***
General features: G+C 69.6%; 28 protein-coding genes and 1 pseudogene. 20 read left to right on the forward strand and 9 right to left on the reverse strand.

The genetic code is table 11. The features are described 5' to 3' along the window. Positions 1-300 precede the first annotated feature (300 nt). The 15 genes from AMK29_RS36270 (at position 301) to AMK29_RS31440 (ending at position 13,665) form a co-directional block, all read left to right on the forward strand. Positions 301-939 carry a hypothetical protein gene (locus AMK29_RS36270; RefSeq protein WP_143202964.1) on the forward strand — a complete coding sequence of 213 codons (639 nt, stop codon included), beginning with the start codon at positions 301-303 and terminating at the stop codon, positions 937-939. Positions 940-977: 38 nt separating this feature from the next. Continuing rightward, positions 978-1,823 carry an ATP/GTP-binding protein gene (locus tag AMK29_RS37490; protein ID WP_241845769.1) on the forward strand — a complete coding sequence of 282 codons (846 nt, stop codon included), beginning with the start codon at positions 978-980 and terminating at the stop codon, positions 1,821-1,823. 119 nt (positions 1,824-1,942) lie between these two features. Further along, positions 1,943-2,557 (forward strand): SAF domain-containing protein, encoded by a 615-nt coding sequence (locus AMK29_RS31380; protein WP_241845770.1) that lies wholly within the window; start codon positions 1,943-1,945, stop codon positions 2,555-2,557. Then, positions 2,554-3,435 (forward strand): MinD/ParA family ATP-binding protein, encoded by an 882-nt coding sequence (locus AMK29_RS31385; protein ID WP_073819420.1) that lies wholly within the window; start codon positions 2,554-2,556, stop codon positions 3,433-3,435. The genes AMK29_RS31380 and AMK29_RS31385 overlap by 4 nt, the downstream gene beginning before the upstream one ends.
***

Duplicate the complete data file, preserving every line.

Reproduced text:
General features: G+C 69.6%; 28 protein-coding genes and 1 pseudogene. 20 read left to right on the forward strand and 9 right to left on the reverse strand.

The genetic code is table 11. The features are described 5' to 3' along the window. Positions 1-300 precede the first annotated feature (300 nt). The 15 genes from AMK29_RS36270 (at position 301) to AMK29_RS31440 (ending at position 13,665) form a co-directional block, all read left to right on the forward strand. Positions 301-939 carry a hypothetical protein gene (locus AMK29_RS36270; RefSeq protein WP_143202964.1) on the forward strand — a complete coding sequence of 213 codons (639 nt, stop codon included), beginning with the start codon at positions 301-303 and terminating at the stop codon, positions 937-939. Positions 940-977: 38 nt separating this feature from the next. Continuing rightward, positions 978-1,823 carry an ATP/GTP-binding protein gene (locus tag AMK29_RS37490; protein ID WP_241845769.1) on the forward strand — a complete coding sequence of 282 codons (846 nt, stop codon included), beginning with the start codon at positions 978-980 and terminating at the stop codon, positions 1,821-1,823. 119 nt (positions 1,824-1,942) lie between these two features. Further along, positions 1,943-2,557 (forward strand): SAF domain-containing protein, encoded by a 615-nt coding sequence (locus AMK29_RS31380; protein WP_241845770.1) that lies wholly within the window; start codon positions 1,943-1,945, stop codon positions 2,555-2,557. Then, positions 2,554-3,435 (forward strand): MinD/ParA family ATP-binding protein, encoded by an 882-nt coding sequence (locus AMK29_RS31385; protein ID WP_073819420.1) that lies wholly within the window; start codon positions 2,554-2,556, stop codon positions 3,433-3,435. The genes AMK29_RS31380 and AMK29_RS31385 overlap by 4 nt, the downstream gene beginning before the upstream one ends.